IMF published reports under the 2019 Article IV consultations with Japan and Philippines. The IMF reports assess, among other areas, the soundness of financial sectors in these countries. For Japan, the IMF staff recommends strengthening of the crisis management and resolution framework for banks and introduction of an economic-value-based solvency regime for insurers. For Philippines, the key recommendations are related to the macro-prudential policy measures.
Staff and selected issues reports on Japan. IMF Directors stressed the need to proactively strengthen the resilience of the banking sector in Japan. They encouraged the authorities to consider tightening macro-prudential policies and stand ready to activate the countercyclical capital buffer (CCyB). They also recommended continued efforts toward further improving financial sector supervision and regulation, the risk assessment process, and the macro-prudential policy toolkit. Directors were encouraged by progress made in implementing the 2017 Financial Sector Assessment Program (FSAP) recommendations. The report recommends that the Financial Services Agency in Japan, or JFSA, should implement some key outstanding recommendations of the 2017 FSAP:
- As the financial cycle matures, the Authority should continue to strengthen its financial sector supervision and regulation, by intensifying the risk assessment process and completing the macro-prudential policy toolkit, to better identify and mitigate the build-up of systemic risk.
- The Authority should strengthen its crisis management and resolution framework, by extending the coverage of total loss-absorbing capacity requirements to all domestic systemically-important banks (D-SIBs).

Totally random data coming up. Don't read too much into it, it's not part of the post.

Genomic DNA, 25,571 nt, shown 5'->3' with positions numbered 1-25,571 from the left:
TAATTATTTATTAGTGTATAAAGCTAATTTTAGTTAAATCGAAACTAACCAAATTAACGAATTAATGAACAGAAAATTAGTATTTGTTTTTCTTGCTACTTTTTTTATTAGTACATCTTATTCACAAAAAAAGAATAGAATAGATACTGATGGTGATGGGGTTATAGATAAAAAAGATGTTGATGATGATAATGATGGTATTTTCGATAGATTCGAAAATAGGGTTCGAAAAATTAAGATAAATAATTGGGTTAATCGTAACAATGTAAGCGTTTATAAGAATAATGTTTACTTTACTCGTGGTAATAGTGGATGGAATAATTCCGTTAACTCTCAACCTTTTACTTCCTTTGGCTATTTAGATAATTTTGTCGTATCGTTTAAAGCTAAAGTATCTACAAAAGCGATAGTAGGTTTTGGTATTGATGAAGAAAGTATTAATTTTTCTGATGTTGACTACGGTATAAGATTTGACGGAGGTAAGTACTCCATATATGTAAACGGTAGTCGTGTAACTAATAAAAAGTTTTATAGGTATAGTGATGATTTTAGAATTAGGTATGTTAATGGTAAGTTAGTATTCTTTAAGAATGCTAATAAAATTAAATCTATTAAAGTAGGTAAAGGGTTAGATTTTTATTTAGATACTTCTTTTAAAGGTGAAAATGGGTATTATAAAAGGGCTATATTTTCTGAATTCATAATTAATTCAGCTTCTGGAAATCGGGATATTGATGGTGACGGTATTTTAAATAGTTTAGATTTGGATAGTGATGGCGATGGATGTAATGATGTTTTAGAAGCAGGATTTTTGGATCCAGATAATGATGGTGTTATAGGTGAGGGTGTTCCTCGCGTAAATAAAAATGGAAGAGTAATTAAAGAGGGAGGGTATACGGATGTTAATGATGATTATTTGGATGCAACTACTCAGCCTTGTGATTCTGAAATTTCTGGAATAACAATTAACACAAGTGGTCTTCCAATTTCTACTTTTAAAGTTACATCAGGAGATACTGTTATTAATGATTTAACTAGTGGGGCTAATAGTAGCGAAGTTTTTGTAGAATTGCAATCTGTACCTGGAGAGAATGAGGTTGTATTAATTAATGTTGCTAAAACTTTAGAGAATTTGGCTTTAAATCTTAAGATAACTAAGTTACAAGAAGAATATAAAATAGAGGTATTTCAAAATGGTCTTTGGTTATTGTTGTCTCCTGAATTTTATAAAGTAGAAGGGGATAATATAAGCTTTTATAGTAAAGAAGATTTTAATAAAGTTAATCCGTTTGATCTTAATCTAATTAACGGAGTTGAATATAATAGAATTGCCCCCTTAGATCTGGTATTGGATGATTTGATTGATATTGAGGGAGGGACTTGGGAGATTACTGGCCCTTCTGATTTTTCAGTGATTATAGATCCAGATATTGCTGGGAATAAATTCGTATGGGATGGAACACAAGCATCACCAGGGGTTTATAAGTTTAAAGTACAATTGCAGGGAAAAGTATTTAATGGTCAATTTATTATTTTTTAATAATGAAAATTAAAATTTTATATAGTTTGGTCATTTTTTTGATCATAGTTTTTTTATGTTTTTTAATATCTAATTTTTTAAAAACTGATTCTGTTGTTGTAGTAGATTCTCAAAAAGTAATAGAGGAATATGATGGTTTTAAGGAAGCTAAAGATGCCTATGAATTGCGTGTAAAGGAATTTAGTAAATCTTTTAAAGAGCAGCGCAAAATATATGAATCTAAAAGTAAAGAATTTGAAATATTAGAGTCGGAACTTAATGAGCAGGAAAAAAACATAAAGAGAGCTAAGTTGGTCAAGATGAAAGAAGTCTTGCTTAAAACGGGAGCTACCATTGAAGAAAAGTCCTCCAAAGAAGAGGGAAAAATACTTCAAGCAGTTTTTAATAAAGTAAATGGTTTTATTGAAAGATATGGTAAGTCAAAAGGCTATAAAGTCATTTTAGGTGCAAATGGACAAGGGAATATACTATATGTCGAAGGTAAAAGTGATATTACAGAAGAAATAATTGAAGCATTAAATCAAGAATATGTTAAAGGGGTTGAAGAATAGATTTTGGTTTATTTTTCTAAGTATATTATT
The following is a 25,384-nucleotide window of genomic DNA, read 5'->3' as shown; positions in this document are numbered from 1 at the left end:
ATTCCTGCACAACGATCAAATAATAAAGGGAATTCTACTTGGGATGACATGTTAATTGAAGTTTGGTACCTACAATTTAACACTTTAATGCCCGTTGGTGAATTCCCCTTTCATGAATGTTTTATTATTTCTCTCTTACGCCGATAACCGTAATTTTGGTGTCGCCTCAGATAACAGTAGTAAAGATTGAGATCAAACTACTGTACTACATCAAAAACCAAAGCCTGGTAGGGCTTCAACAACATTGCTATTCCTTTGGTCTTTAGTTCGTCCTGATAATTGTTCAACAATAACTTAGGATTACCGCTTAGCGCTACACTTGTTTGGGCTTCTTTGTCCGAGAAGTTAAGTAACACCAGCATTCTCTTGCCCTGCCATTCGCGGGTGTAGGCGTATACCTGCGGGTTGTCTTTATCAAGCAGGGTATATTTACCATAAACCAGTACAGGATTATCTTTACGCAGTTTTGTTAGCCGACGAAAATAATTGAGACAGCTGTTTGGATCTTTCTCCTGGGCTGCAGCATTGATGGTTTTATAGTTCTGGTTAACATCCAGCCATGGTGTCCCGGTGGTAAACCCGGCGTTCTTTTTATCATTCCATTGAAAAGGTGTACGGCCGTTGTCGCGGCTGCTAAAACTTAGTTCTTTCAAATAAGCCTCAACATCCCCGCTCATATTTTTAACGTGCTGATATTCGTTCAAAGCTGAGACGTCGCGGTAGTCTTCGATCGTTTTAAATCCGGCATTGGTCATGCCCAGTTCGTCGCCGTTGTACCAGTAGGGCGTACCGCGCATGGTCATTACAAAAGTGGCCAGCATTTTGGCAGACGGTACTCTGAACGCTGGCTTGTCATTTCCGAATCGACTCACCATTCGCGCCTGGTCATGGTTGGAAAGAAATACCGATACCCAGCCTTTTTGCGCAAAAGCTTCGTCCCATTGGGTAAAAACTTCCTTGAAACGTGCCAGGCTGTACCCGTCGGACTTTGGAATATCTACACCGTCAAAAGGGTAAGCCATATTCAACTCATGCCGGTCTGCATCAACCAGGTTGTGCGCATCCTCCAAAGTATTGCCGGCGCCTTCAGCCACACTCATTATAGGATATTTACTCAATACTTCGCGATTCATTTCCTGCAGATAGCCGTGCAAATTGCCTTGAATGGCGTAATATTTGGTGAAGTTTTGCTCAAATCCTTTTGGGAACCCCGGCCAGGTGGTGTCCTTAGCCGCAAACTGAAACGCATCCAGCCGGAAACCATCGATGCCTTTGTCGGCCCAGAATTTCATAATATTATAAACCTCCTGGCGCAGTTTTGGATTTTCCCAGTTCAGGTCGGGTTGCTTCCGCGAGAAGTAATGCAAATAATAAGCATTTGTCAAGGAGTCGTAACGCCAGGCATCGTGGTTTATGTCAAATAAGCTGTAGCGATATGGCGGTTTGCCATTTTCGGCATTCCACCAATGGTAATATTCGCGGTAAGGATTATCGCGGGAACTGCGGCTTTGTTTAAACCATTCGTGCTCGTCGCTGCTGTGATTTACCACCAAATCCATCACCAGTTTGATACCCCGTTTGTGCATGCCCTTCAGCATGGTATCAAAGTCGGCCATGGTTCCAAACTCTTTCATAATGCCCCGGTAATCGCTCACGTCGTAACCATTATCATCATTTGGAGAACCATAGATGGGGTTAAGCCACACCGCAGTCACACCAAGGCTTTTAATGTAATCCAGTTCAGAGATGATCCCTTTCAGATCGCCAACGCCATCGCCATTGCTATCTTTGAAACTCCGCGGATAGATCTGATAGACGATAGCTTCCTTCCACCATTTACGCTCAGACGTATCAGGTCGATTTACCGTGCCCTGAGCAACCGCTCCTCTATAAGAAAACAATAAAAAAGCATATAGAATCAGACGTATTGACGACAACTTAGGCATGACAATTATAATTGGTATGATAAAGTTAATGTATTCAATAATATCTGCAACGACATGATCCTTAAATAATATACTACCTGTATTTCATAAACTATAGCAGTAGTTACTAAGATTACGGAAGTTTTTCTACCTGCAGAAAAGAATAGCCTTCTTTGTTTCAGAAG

- It should also continue to take steps toward introducing an economic-value-based solvency regime for the insurance sector.
- Also recommended is the continued strengthening of the oversight of virtual asset service providers by ensuring that they are subject to Anti-Money Laundering and Combating the Financing of Terrorism (AML/CFT) supervision, in line with the international standards.
Staff and selected issues reports on Philippines. The main banking sector risks in the country relate to possible loan quality risks after a period of high credit growth episodes, external shocks, and concentrated exposures because of broader interlinkages among large borrowers not covered by standard large exposure limits under the Basel framework. The IMF assessment highlights that macro-prudential policy response should be proactive if risks of, and from, high credit growth increase again. BSP should timely activate the CCyB if risks of broad-based rapid credit growth reemerge; develop targeted macro-prudential measures, such as loan-to-value and debt-to-income caps; and tighten the macro-prudential measures if high credit growth risks are more sector-specific―for example, in the real estate sector.
- Staff Report on Japan
- Selected Issues Report on Japan
- Staff Report on Philippines
- Selected Issues Report on Philippines
Keywords: Asia Pacific, Japan, Philippines, Banking, D-SIBs, FSAP, Article IV, Macro-Prudential Policy, CCyB, Systemic Risk, IMF
Across 35 years in banking, Blake has gained deep insights into the inner working of this sector. Over the last two decades, Blake has been an Operating Committee member, leading teams and executing strategies in Credit and Enterprise Risk as well as Line of Business. His focus over this time has been primarily Commercial/Corporate with particular emphasis on CRE. Blake has spent most of his career with large and mid-size banks. Blake joined Moody’s Analytics in 2021 after leading the transformation of the credit approval and reporting process at a $25 billion bank.
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